Posted December 8th 2010 at 10:06 am by
in The Thoughtful Coal Miner

An Appalachian (former) Coal Miner Goes to Washington

CookmtnimgA couple of weeks ago I was given the opportunity to join a few great friends from various portions of the Appalachian coalfields to lobby in Washington, D.C. for the Appalachia Restoration Act.

While there we were given the chance to meet Jordan Freeman and screen a new film he and Mari-Lynn Evans had been working on entitled Low Coal. I was already familiar with their well known documentary film Coal Country that had aired many times on Planet Green’s Reel Impact and was eager to see their latest film.

My friends and I struck out from the hotel to locate the small townhouse within the chaotic maze of roads D.C. is known for. We wanted to arrive early to enjoy some fellowship with friends who were attending from the Appalachian Voices’ D.C. office as well as to meet new friends, and perhaps share some of our tales with a few who had never seen mountain top removal in person. I was also looking forward to meeting Jordan Freeman in person.

After a bit of socializing and a lengthy discussion with Jordan Freeman about underground mining we began the screening.

Low Coal provoked a range or emotions within me: rage, sadness, hope, fear. To say it “hit close to home” would be a gross understatement. The segments relating to the Upper Big Branch disaster and the portion in which a miner spoke from the shadows with an altered voice about “actual” safety in underground mines brought back memories of my life from only six month ago.

Just as the man said, as soon as a federal or state inspector was on the property the mine phones would light up with someone outside letting us know which section they were heading to we could get things right, things we weren’t given time to do before. Only when an inspector was on the way would a boss be willing to spare men from the well-oiled production machine in order to tighten up curtains and dust the ribs.

There was also a segment of the movie where a man who’d been injured was left hanging by the coal company. If you talk to anyone who has been hurt in the mines you’ll find them singing a much different tune about how “great” the company is. As one of my older co-workers put it, “All these fellars runnin’ around here sucking up to the company and bleeding them company colors will figure out what color they’ll bleed if they get hurt. I betchya it won’t be the company colors, I betchya it’ll be red.”

Many times during the documentary I became choked up and was glad the darkness of the room covered the tears on my face. To be in such a foreign place, in a stranger’s townhouse in Washington D.C., I felt as if I was in the mountains for an hour and twenty minutes.

We need more documentaries like this.


Daniel Hawkins is a former coal miner from Virginia. Having finally gotten fed up with current labor practices and environmental destruction within today’s Appalachian coal mines, he has left the mines in search of a better future for his family. In this series, he looks into Appalachia’s past and possibilities for the future. You can find his full series on his own blog, This post originally appeared on Daniel’s blog on Tuesday, November 30, 2010.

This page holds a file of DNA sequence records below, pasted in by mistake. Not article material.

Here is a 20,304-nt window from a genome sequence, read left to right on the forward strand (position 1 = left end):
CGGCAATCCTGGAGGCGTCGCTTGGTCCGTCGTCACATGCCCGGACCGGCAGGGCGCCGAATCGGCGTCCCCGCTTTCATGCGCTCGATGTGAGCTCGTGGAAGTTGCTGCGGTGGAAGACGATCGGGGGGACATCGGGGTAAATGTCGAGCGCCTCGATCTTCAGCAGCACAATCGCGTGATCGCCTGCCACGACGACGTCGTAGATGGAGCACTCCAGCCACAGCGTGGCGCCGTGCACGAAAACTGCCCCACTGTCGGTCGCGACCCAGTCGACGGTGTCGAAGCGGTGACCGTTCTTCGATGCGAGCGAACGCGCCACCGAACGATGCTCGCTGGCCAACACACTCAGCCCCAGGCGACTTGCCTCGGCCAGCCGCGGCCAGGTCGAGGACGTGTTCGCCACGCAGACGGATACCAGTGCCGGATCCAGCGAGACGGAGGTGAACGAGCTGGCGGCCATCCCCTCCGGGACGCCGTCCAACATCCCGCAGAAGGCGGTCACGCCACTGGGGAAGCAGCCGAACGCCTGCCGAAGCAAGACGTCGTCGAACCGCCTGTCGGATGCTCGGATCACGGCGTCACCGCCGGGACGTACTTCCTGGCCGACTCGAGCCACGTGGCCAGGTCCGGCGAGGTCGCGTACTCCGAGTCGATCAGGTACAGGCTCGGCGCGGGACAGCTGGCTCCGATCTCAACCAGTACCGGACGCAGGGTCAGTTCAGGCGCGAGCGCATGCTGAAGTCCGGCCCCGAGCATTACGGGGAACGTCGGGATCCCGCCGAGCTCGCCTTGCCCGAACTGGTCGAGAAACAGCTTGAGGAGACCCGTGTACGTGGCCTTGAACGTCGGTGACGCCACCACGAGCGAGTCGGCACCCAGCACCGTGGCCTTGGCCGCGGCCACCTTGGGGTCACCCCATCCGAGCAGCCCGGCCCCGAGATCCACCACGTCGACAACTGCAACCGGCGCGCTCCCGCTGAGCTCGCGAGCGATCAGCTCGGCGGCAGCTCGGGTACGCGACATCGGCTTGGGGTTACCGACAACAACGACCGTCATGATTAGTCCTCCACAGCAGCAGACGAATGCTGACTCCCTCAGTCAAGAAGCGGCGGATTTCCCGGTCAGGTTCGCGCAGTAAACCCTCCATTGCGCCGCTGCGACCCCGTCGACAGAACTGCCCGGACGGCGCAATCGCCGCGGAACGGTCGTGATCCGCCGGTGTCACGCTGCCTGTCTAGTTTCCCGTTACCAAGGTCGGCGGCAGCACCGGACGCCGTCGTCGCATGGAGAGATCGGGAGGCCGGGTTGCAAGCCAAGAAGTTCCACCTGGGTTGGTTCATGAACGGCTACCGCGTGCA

2 responses to “An Appalachian (former) Coal Miner Goes to Washington”

  1. Alexa Mills says:

    Daniel, what I love about this post is that it gives me an honest and moving picture of what it’s like for people to come to Washington to stand up for something they believe in. I lived in D.C. for two years and watched protesters and tourists descend upon the city week after week. Every week it was something different – breast cancer, abortion, war, 8th graders making their rite-of-passage trip. As a local, even a temporary local, I became immune to Washington’s visitors, no longer considering who they were and what it meant for them to be there. And it never occurred to me that D.C.’s streets were a maze (the urban planner in me wonders if the folks who designed Washington’s grid were trying to make a maze of sorts as a protective measure, because I always assumed D.C.’s grid was meant to be as navigable as possible)

    Thanks for reminding me what D.C. stands for and what it offers, and what it’s like for someone to come there and advocate for something meaningful. This is a touching story, and I love the comparison you make at the end in the dark theater.

  2. Thanks Alexa!

    It was certainly an experience I will never forget. I never thought I would one day be walking into Senators offices in hopes of balancing the system away from the wealthy corporations. Only a month or so before my wife and I were marching at Appalachia Rising hoping our message would gather enough attention to make a difference, just as many people do who make the trip to Washington. I couldn’t help but also be realistic, thinking to myself that even the most compassionate and outgoing individuals living and working in DC were more than likely desensitized to such things. One thing I did know for sure, if everyone didn’t go, it is certain no one will know.